The Securities and Exchange Commission’s new short sale rule has triggered circuit breakers for an unexpectedly large number of stocks, forcing broker dealers to make extra sure they are in compliance with the agency’s regulations on shorting, according to Michael O’Conor, director of management consulting for Jordan & Jordan.
Since the SEC passed the rule last year, a volatile market has led to the frequent drop of some stock prices by more than 10 percent in a day, which under the rule triggers a circuit breaker and imposes added restrictions on traders wanting to short the stock.
"There have been circuit breakers triggered every day in March and April," O’Conor said. Though on some days fewer than 100 stocks trigger the circuit breakers, on others more than 300 stocks hit the 10 percent trigger, he added. "That’s more than I thought there’d be, and more than a lot of clients thought there would be."
The short sale rule applies to all equities listed on any of the national securities exchanges, whether traded on an exchange or in the over-the-counter market.
According to O’Conor, the majority of the stocks that trigger the circuit breakers are smaller-cap stocks on Nasdaq that already have low prices. These stocks tend to be more volatile, and it is easier for them to move 10 percent in a day than it is for stocks with larger names to move 10 percent, he said.
An analysis of data provided by Nasdaq showed that in April an average of 88 stocks a day triggered circuit breakers on that exchange alone. On one day in April, 126 circuit breakers were triggered on Nasdaq; and investors needed to beware the Ides of March this year, because on March 15, a total of 220 circuit breakers were triggered just on Nasdaq.
Once a circuit breaker goes into effect, short sellers must comply with a short sale price test, demonstrating that when they short the security they are selling it for a price above the current national best bid. This is known as the alternative uptick rule.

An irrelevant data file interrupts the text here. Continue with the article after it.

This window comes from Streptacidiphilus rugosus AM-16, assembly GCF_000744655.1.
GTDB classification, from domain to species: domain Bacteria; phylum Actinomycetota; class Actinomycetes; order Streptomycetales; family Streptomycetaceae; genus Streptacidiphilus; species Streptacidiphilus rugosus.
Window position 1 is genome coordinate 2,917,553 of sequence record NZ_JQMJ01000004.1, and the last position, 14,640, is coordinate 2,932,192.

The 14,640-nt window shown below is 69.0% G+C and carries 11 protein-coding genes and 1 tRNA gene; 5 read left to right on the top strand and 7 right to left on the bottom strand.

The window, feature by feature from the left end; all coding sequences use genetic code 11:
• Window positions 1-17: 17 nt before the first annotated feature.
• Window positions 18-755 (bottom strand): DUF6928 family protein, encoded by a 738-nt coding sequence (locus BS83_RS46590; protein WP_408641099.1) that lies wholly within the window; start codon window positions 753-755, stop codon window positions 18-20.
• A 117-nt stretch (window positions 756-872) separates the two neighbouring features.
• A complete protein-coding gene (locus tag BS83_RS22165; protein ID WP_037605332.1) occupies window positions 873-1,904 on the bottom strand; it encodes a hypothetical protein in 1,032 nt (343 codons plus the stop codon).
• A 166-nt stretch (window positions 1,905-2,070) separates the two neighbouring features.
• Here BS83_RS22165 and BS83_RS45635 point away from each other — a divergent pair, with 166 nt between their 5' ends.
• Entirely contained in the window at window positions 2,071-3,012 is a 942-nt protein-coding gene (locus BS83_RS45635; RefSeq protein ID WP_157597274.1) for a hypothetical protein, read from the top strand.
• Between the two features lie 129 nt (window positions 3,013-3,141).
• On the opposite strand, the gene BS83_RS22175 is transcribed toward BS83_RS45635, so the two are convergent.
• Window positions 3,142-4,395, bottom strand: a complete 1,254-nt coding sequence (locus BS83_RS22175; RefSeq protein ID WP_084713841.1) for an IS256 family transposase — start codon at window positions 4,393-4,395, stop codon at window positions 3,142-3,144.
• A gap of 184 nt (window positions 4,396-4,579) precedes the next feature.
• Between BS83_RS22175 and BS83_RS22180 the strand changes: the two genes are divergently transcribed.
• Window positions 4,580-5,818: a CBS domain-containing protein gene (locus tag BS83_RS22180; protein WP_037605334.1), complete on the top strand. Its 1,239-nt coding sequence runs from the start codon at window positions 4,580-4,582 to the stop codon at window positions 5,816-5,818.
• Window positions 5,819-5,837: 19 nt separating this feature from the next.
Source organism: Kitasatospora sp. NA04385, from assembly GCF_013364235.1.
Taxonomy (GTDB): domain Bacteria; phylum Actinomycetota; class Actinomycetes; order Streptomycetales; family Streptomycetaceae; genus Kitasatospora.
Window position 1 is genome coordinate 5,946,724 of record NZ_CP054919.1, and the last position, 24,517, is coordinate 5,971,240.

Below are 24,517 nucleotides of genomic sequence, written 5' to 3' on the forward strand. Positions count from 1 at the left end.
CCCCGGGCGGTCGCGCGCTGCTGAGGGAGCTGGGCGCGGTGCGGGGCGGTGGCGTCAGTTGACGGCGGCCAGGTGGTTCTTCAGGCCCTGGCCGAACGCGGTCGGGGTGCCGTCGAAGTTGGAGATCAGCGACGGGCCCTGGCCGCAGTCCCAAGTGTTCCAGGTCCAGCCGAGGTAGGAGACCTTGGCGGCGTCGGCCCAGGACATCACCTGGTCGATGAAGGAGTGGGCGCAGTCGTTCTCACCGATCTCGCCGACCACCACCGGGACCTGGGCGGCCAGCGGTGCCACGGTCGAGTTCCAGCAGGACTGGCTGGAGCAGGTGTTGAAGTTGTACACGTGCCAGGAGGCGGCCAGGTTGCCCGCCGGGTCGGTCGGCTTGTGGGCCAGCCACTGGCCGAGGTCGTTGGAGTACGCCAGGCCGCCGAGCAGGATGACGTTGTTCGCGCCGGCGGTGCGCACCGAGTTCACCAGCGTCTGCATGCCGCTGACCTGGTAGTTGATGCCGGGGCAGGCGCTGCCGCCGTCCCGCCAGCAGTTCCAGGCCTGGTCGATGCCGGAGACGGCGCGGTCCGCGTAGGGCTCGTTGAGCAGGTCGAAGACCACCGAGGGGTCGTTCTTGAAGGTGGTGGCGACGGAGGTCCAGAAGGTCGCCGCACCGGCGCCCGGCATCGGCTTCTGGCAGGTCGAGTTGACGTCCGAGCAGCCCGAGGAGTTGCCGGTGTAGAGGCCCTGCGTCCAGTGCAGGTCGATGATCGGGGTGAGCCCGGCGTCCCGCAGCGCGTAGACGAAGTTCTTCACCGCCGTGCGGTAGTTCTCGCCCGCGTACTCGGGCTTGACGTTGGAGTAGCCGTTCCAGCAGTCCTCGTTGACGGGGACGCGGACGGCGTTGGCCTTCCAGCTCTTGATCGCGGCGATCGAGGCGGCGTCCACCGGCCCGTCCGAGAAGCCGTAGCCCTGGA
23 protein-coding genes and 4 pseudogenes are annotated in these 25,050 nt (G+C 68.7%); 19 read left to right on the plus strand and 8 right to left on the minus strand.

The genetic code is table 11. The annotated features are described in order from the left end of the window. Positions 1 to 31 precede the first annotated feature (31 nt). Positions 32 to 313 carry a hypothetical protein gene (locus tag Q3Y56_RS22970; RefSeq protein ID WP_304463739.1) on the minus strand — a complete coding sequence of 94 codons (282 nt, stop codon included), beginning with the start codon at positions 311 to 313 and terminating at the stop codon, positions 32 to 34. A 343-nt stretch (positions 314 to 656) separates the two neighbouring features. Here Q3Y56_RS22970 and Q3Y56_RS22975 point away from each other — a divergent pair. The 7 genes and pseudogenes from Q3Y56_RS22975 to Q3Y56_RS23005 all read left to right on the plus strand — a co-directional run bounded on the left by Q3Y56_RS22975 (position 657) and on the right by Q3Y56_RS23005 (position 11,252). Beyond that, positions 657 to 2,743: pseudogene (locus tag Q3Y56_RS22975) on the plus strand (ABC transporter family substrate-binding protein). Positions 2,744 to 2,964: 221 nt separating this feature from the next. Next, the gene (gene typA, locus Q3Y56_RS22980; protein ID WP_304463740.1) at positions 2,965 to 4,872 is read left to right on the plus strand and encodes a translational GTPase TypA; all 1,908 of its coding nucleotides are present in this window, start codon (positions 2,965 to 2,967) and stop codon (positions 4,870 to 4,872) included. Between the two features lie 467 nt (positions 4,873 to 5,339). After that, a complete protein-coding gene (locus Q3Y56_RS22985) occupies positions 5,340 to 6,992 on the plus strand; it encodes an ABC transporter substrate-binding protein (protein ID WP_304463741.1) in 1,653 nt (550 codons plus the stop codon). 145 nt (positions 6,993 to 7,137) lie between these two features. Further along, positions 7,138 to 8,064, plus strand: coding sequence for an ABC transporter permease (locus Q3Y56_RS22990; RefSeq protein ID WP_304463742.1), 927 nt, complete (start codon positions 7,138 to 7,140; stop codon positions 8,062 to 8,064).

The original uptick rule required all short sales to beat or at least match the last price of a security, but the SEC got rid of that requirement in 2007.
The alternative uptick rule applies only to stocks that fall by 10 percent or more from the previous day’s close. It remains in effect for the remainder of the trading day and for the entirety of the following day.
Some transactions are exempt from circuit breakers under the rule-for instance, if a short sale is associated with certain bona fide arbitrage transactions.
In introducing the alternative uptick rule last year, SEC chairman Mary Schapiro said that while short selling can be helpful in providing liquidity and pricing efficiency, excessive downward pressure on individual securities can destabilize markets and undermine investor confidence.
Len Amoruso, general counsel for Knight Capital Group, said most people did not put a number on how many stocks they thought would trigger the alternative uptick rule. While he is not shocked by the large number of stocks triggering the rule, he is also not happy about how many securities are getting snagged.
"When these things trigger, it brings about inefficiencies," Amoruso said. "It also inhibits the way you can pair off trades."
Currently, there is not much empirical evidence showing whether or not the rule is working, Amoruso said. He said he is looking forward to the SEC re-examining the rule when more data is available.
Though O’Conor said the SEC is not looking to nail securities firms at this point- so long as they have appropriate policies and procedures in place-broker-dealers are taking the new rule very seriously.
"If you look at what’s been happening in the industry in the past year or so, we have a tremendous amount of increased scrutiny on compliance," O’Conor said. "Every broker-dealer is paying a significantly increased amount of attention to ensuring that they are abiding by rules and regulations."
Amoruso agreed, adding that firms are currently evaluating their control, surveillance and supervisory structures and making improvements where needed.
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